Hidden or otherwise, after making a Power Blow.  Use
Lunge to pin Nakano down.  Time carefully for after you
have Focussed Nakano's Mirror Image.

Nakano's main strength is in Situations:  use of Simple
Mind will either take out a lot of his cards, or require
him to rip a TCG before SM hits the table.

For the same reason, Focus will let you bypass Nakano's
Situations.  Sometimes it is better to simply get rid of
a card like Swords to Snakes by discarding, rather than
leave it out there.  In general, however, Focus will see
more use against Nakano than practically any other
Persona except Xavier.  In fact, six Focus probably
aren't enough...

Lots of Police/Remove Sit can help, although Nakano's
power lets him turn them against you.

Cards that Nakano can't duplicate are also a weakness. 
Renee Delaney doesn't give anything for Nakano to
duplicate (unless he counters).  Other such cards are
direct damage (if you can bounce back the damage with Do
It Yourself or Unexpected Assistance/ME), and Kate.

Overall

As the above shows, Nakano can be tough under the right
circumstance.  Nakano should be able to Ped/Hidden lock
an opponent and toss out lots of Hidden attacks. 
Unfortunately, this is his primary strength, and others
may prove more difficult to implement.

Overall, Steve gives Nakano a _6_.  He can lock down with
the best of cheese, and sneak in Hidden attacks.  This
makes him a bit of a one-note Persona, however.  His
Persona ability is a nice defensive measure, but is not a
great combat-enhancer:  rather, it is more useful in
thwarting or dealing out cheese.

What Our Other Raters Say:

Jeff - During playtesting of ME, Nakano was my favorite
persona.  Unfortunately, once I tried to translate him
into a workable deck type, only lock or healing proved
moderately useful.  Nakano's problem is that his cards
are okay, but tend to be destroyed by Katana (Situations)
and/or ignored by Connor (Hidden attacks), giving him a
big vulnerability to at least two very popular deck
types.  He's too defensive in nature to be viable for
tournament play, IMHO.  Now, if he could get some cool
cards to go with that ability...

Rick - Abstain

Hank - I've tried to use Nakano a number of times, and I
think he has some interesting and unique cards... but
he's just never seemed to work all that well for me.  I
think there's something in there, but I've never been
able to build a Nakano deck that wouldn't work better as
someone else.

Alan - One of my favorite Personas, Nakano can be quite
powerful, particularly since he is the king of Hidden
attacks.  He is also one of those too few Personas whose
strength is not only in his Persona ability, but also in
his cards.  A properly-constructed Nakano deck can give
anyone but Connor (and Duncan, to a lesser degree)
trouble... particularly those cheeseheads!

Jim - Nakano is master of the Hidden attack.  He is also
king of the Event.   He is the one persona who can afford
to use Nemesis cards for any Immortal who might give him
problems. If he doesn't face the Immortal, he can always
discard the Nemesis to duplicate an Event his opponent
plays.

Wayne - Nakano tends to lend itself to being very
reactive instead of aggressive.  The Hidden attack
ability is okay but somewhat dangerous with Feint edge
cards out there.  Nakano really needs some better
offensive cards to be more competitive with other
personas.  His ability to duplicate Events is extremely
powerful, especially with being able to duplicate healing
cards.  Many people overlook Nakano as a viable Persona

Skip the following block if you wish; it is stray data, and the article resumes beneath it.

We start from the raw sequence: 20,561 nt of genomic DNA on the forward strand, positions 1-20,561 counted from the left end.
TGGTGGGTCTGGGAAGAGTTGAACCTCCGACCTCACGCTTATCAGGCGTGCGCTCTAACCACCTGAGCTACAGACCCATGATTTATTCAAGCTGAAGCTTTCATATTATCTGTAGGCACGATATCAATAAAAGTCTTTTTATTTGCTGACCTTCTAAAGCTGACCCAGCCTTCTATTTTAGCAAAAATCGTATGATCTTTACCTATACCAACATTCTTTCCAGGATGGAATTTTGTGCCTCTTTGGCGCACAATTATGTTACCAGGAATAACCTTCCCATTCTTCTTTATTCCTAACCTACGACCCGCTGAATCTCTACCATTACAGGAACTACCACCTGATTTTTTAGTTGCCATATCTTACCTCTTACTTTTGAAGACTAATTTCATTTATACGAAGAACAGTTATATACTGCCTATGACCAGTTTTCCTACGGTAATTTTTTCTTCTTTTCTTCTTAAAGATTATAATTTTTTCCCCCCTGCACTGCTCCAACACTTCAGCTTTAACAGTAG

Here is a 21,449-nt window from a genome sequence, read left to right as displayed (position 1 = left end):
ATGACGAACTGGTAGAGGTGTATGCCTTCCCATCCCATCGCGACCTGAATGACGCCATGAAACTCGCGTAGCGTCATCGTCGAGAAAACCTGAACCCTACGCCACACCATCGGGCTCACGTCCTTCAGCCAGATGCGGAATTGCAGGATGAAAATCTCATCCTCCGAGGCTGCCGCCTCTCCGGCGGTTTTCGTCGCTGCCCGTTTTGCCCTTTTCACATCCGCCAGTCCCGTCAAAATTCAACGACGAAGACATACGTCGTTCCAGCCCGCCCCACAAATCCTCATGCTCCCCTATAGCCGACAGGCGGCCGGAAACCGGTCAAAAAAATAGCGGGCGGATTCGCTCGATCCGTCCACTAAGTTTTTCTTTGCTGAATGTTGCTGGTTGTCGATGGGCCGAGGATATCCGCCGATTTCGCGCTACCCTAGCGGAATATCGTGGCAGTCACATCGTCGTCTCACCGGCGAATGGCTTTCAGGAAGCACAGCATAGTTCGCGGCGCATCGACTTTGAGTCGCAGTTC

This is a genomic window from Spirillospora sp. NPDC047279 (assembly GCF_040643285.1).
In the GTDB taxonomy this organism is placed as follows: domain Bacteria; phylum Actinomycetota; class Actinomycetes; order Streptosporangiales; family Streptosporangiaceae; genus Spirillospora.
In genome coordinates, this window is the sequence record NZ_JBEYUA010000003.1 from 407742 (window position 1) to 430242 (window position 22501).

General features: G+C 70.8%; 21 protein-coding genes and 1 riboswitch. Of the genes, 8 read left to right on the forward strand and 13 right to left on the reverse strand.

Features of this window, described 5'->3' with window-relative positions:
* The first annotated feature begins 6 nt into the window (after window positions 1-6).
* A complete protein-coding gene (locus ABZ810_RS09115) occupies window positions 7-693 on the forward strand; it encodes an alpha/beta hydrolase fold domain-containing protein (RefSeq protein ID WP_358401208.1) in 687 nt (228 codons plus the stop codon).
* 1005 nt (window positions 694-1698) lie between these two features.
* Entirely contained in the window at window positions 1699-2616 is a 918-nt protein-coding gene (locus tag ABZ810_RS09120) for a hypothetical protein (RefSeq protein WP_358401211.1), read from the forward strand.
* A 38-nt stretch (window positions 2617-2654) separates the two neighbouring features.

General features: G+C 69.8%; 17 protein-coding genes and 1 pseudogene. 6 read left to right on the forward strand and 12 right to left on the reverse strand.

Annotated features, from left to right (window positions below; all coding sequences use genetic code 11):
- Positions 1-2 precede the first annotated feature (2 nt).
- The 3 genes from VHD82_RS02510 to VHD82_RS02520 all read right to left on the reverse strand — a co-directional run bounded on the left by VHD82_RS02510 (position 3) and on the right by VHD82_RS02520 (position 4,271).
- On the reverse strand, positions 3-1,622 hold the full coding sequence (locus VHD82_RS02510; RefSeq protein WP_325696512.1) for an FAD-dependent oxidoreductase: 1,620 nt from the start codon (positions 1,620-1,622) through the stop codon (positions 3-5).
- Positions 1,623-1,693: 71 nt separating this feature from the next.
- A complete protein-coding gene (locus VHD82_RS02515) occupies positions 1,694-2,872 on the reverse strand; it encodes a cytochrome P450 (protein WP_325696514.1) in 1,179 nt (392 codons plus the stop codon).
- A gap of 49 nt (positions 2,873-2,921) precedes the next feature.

but I believe that you can win with him.

Prodipto - Nakano has several strategies integrated
directly into his Persona.  He is the best character for
hidden attacks.  Combined with a Ped/Hidden, he makes an
intriguing "Lock" deck type Persona.  He is well-suited
for Dead-End Alley and Parking Garage.  With his ability
to play Hidden attacks, Dead-End Alley will make things
very difficult for Slan and Kurgan players, as well as
Personas who only have Dodge and Back Away as options for
Dodging.  Of course, he is also well-suited to use Lunge,
especially in these situations.  With his "guaranteed"
Master's Disarm (although it must almost always be
prefaced with a Discard Weapon, revealing your strategy)
and the fact that he has Ducks available to him, Nakano
can work quite nicely in a Parking Garage.  Discard,
Duck, Disarm, hidden attack is a potent 2-turn
combination.  Nakano is also the only Persona who can
make effective use out of Nemesis cards.  If he isn't
playing the Persona he has the Nemesis for, he just
discards it to duplicate an Event.  I think the hardest
part about building a Nakano deck is trying to figure out
what _not_ to put in it.

Allen - While not as effective as Connor, Kurgan, or
Katana in a straight-up sword fight, Nakano excels at
defensive warfare.  I find Pedestrian: Hidden to be his
best friend.  Whether he is trying to fight you, lock
you, or cheese you, his mastery of hidden attacks gives
him the edge while Ped: Hidden is on the table.  It's
difficult to Focus past Two or three Ped's, and thus you
can lock your opponent's attacks in his hand and force
him to play with only his dwindling defensive resources. 
Things to look out for here are Rooftops(!) and Simple
Mind.  Should he ever get ahead, or should the game
simply stall, Nakano always has the advantage.  He has
all of his cheese, plus most of _your_ cheese.  He has
all of his healing cards, plus all of _your_ healing
cards.  Efficiency is his key.  He can discard whatever
cards might not prove to be useful against his current
opponent while duplicating the useful events of his
opponent.

Ratings Overall:

Steve         6
Jeff          3
Rick        N/A
Hank          4
Alan          7
Jim           7
Wayne         7
Prodipto      7
Allen         6

Average:      5.88

Highlander is a protected trademark of Gaumont
Television, used under license by Thunder Castle Games. 
The card text is copyright 1996 by Thunder Castle Games. 
All rights reserved.